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Learn all about rifle scopes, shooting, marksmanship, camouflage, how to
make hides and how to track targets in the US Army Sniper Guide. Download it here
Buy a Rifle Scope Guide
A quality rifle scope that's well suited for what you're using it for it essential and will make your day out a
lot more successful and therefore fun! This page is about scopes rather than sights (definition difference covered
on my types of scopes page)
Typically you'll buy a rifle scope or sight for the following activities:
- Air rifle hunting: One of the most common especially in the UK. While ranges are not that
great (max 45 metres) the accuracy required for a kill coupled with the small target area and in many
cases, target movement means that a scope is much more than an accessory, it's a key part of your
- Air rifle Target shooting: Anything from fun plinking in the garden to competition. Comp
shoots tend not to use telescopics but if you're target shooting for sun then buying a scope will make it much
- Hi Power rifle hunting: Where you can spend serious money! Scopes for hi power rifles
may need to stand up to big kick recoils
- Airsoft combat: A scope can be very helpful when trying to spot the enemy in cover as well
as help with longer distance aimed shots. And of course scope makes an airsoft rifle look very cool!
- Paintball combat: For guns with good accuracy a telescopic scope can be handy when taking
long distance aimed shots, especially when you need to make the first shot count as opposed to the normal
scatter/bombard method! Otherwise a popular addition is a reflex sight - a red dot or laser sight.
Selecting the correct rifle scope to fit your needs involves a number of considerations from mechanics and
construction, to image quality and magnification. Keep in mind when and where you shoot most often and choose a
riflescope with features that best fit the requirements of your particular sport.
- Mechanics: You'll want to consider weight, bulk and ergonomics. Important if you're going
out for long periods or want to keep weight down for ease of movement - or maybe you are, or are buying for a
junior or smaller lady shooter. In which case don't get them a 4-16x56 monster!
Image Quality: For optimum image quality, it is important that the optical system of a riflescope
deliver as much light as possible to the eye of the shooter. The lighter or brighter the image, the sharper
the resolution, and the clearer the shot.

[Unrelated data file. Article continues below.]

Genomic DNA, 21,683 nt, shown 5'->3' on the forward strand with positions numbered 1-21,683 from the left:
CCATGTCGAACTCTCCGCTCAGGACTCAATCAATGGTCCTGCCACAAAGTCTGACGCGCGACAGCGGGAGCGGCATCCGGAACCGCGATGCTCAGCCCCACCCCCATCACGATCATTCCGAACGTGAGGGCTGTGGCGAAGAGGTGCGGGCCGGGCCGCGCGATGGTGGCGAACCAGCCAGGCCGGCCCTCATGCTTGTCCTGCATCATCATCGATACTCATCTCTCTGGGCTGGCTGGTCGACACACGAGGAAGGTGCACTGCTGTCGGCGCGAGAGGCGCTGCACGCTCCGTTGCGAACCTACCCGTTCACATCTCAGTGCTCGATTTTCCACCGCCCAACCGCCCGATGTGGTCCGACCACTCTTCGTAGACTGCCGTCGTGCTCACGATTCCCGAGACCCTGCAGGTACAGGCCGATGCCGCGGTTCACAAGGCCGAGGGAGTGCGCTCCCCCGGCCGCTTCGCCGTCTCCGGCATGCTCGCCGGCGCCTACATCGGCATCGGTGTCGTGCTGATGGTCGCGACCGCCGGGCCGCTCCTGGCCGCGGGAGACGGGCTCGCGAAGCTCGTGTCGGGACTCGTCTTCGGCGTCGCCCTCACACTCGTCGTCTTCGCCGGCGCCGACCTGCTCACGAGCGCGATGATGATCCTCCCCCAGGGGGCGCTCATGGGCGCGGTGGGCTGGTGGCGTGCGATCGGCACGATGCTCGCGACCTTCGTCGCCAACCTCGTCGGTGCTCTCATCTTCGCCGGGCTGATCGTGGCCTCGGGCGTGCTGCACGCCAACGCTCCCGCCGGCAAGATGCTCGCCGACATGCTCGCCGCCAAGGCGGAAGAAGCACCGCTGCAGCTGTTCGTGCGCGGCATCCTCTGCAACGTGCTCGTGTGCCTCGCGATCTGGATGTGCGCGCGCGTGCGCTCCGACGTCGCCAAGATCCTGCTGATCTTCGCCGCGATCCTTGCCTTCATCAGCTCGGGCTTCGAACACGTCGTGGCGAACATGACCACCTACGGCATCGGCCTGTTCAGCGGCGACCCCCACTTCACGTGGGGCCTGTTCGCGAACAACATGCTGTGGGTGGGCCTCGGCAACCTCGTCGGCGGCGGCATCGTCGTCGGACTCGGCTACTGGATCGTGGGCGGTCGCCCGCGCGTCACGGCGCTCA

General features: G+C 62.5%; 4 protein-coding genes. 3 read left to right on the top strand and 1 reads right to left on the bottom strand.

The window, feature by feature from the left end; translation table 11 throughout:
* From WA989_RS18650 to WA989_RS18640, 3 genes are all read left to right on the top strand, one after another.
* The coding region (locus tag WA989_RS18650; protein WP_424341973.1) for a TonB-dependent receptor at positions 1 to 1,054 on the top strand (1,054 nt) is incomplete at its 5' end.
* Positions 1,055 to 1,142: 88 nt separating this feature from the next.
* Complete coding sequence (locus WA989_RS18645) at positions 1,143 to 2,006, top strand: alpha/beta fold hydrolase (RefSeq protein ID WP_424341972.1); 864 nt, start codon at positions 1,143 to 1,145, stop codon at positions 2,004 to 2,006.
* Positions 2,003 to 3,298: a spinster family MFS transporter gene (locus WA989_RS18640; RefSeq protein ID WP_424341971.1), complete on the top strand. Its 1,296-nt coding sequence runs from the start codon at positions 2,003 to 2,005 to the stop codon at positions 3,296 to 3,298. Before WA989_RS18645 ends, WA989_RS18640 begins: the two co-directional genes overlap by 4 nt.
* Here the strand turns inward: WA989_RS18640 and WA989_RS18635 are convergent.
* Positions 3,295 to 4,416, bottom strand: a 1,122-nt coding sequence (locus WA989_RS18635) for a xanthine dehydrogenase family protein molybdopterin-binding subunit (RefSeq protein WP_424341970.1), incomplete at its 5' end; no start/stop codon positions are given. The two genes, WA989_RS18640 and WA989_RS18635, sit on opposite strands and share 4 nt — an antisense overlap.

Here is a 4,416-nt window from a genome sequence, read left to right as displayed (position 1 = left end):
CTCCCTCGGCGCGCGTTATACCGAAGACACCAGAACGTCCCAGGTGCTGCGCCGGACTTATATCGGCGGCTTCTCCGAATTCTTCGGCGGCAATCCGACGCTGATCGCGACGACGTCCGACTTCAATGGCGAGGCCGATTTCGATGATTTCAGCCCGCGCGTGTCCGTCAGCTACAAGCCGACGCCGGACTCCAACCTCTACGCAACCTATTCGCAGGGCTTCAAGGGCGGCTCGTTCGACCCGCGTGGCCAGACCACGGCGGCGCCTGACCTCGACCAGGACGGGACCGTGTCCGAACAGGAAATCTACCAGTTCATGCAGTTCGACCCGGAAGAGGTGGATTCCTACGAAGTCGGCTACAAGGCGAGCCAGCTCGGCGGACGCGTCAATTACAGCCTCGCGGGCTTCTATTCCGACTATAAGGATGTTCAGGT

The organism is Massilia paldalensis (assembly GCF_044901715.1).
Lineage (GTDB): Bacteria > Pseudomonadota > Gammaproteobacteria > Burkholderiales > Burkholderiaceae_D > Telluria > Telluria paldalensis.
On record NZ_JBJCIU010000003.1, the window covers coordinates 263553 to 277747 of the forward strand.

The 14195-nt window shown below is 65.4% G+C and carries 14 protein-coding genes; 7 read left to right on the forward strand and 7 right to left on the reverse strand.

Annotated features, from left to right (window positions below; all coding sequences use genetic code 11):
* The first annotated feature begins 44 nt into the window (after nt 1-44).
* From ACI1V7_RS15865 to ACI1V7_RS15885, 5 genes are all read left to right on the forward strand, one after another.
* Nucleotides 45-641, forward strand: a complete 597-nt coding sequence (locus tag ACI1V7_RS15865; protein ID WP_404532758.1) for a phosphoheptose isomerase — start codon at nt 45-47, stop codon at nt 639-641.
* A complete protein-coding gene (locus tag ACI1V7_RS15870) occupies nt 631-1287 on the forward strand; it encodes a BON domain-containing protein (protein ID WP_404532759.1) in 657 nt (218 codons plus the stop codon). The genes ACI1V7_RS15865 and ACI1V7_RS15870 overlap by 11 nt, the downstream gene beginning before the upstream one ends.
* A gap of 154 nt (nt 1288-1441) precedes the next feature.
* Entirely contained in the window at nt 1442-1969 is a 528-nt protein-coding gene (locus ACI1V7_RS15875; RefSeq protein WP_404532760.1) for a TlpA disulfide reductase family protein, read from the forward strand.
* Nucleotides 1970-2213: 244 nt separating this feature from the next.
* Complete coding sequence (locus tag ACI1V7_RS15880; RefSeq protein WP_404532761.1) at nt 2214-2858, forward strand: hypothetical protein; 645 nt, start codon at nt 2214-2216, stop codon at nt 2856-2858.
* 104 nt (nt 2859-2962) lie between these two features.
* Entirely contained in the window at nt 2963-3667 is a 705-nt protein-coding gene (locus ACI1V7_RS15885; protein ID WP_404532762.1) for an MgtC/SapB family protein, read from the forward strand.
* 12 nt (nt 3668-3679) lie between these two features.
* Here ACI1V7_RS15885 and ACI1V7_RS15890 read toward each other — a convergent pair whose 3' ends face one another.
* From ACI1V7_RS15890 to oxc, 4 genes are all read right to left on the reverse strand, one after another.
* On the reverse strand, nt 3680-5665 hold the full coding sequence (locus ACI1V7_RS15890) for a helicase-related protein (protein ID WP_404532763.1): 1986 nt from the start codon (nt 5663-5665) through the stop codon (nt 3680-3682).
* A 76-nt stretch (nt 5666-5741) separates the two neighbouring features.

- As a rule the lower the light, smaller/faster the target or longer the distance then the bigger
then lens should be and more variable the magnification - This is why a 3-9x40 is considered
the best all rounder at least when starting out.
Magnification: Choose a riflescope with the magnification or power that is appropriate for your
particular application. My ebay shop scopes all fall in
the Beginners to Medium range.
- Beginner/Budget: Go for a 4x20 or 3-7x20 with fixed mounts, easy to use and
- Low power - (example: 4x32, 3-9x32) Idea riflescopes for close range, airsoft
and slower moving targets. Good light management with brighter sight picture and wider
field's of view than the 4x20 type even in low-light conditions and thick brush.
- Medium power - (example: 3-9x40, 4-12x42) My recommendation for hunting all
sized game at close to medium range. Really good for combat gaming as well. Consistent best
sellers on ebay.
- High power - (example: 6-18x40, 6-24x40) Longest ranges and smallest targets in
lowest light. Typically more of a hi power hunters scope than an air rifle one.
- Type of cross hair - Cross Hairs can help you estimate range and therefore compensate for
wind and shot arc drop.
Simple X marks the spot. Does not aid range finding.
Found mainly on budget scopes.
Very widespread and popular. The point to point distance of the 30-30 is equal
to 30 inches (76cm) at 100 yards. In visual language this means that at 4x magnification the average deer body (not
including legs & antlers) will fill the 30-30 area at this distance. Half fill it at 200 yards. Be
twice the size at 50 yards etc.
Similar principle to 30-30. Developed by US Marine snipers in the 1970's and
now the standard for all military scopes. Can be complex but allows more accurate range estimation for
experienced users. Basically the small dots vs target size equate to distance when the size of target is known.
Handy when you're a sniper and your targets are all errr human sized!
Red dot -
As the name suggests a red dot is projected onto the target. No range find
properties as intended for short range work only.
Learn all about shooting, marksmanship, camouflage, how to make hides and how to track targets in the US Army
Sniper Guide. Download it here
Need to know where to get an air rifle or quality outdoors kit? See my shop pages
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and emergencies in the "Worst Case Survival Guide"
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